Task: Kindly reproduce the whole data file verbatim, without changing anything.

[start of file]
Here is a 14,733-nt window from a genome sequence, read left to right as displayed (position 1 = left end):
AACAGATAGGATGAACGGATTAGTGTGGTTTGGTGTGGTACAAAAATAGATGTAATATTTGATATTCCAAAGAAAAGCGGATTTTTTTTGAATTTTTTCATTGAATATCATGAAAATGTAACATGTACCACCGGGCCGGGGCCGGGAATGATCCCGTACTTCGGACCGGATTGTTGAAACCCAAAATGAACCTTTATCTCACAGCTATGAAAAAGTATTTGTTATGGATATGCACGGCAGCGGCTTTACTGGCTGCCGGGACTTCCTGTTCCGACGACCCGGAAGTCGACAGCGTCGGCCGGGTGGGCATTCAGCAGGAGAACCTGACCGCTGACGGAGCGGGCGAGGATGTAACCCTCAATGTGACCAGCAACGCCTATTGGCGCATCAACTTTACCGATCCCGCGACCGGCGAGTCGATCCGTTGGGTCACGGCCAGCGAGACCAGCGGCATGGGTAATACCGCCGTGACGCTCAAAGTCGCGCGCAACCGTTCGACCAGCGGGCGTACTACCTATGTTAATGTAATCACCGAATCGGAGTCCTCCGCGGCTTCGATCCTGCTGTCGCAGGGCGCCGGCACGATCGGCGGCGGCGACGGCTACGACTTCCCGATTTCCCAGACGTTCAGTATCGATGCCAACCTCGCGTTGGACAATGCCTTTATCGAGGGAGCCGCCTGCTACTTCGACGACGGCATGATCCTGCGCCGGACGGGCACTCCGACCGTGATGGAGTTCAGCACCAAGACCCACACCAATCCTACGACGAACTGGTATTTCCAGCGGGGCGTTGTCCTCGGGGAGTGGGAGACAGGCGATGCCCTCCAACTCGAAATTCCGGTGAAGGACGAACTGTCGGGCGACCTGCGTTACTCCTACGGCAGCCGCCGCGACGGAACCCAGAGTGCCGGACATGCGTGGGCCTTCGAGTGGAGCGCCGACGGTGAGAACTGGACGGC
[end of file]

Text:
Here is a 14,733-nt window from a genome sequence, read left to right as displayed (position 1 = left end):
AACAGATAGGATGAACGGATTAGTGTGGTTTGGTGTGGTACAAAAATAGATGTAATATTTGATATTCCAAAGAAAAGCGGATTTTTTTTGAATTTTTTCATTGAATATCATGAAAATGTAACATGTACCACCGGGCCGGGGCCGGGAATGATCCCGTACTTCGGACCGGATTGTTGAAACCCAAAATGAACCTTTATCTCACAGCTATGAAAAAGTATTTGTTATGGATATGCACGGCAGCGGCTTTACTGGCTGCCGGGACTTCCTGTTCCGACGACCCGGAAGTCGACAGCGTCGGCCGGGTGGGCATTCAGCAGGAGAACCTGACCGCTGACGGAGCGGGCGAGGATGTAACCCTCAATGTGACCAGCAACGCCTATTGGCGCATCAACTTTACCGATCCCGCGACCGGCGAGTCGATCCGTTGGGTCACGGCCAGCGAGACCAGCGGCATGGGTAATACCGCCGTGACGCTCAAAGTCGCGCGCAACCGTTCGACCAGCGGGCGTACTACCTATGTTAATGTAATCACCGAATCGGAGTCCTCCGCGGCTTCGATCCTGCTGTCGCAGGGCGCCGGCACGATCGGCGGCGGCGACGGCTACGACTTCCCGATTTCCCAGACGTTCAGTATCGATGCCAACCTCGCGTTGGACAATGCCTTTATCGAGGGAGCCGCCTGCTACTTCGACGACGGCATGATCCTGCGCCGGACGGGCACTCCGACCGTGATGGAGTTCAGCACCAAGACCCACACCAATCCTACGACGAACTGGTATTTCCAGCGGGGCGTTGTCCTCGGGGAGTGGGAGACAGGCGATGCCCTCCAACTCGAAATTCCGGTGAAGGACGAACTGTCGGGCGACCTGCGTTACTCCTACGGCAGCCGCCGCGACGGAACCCAGAGTGCCGGACATGCGTGGGCCTTCGAGTGGAGCGCCGACGGTGAGAACTGGACGGC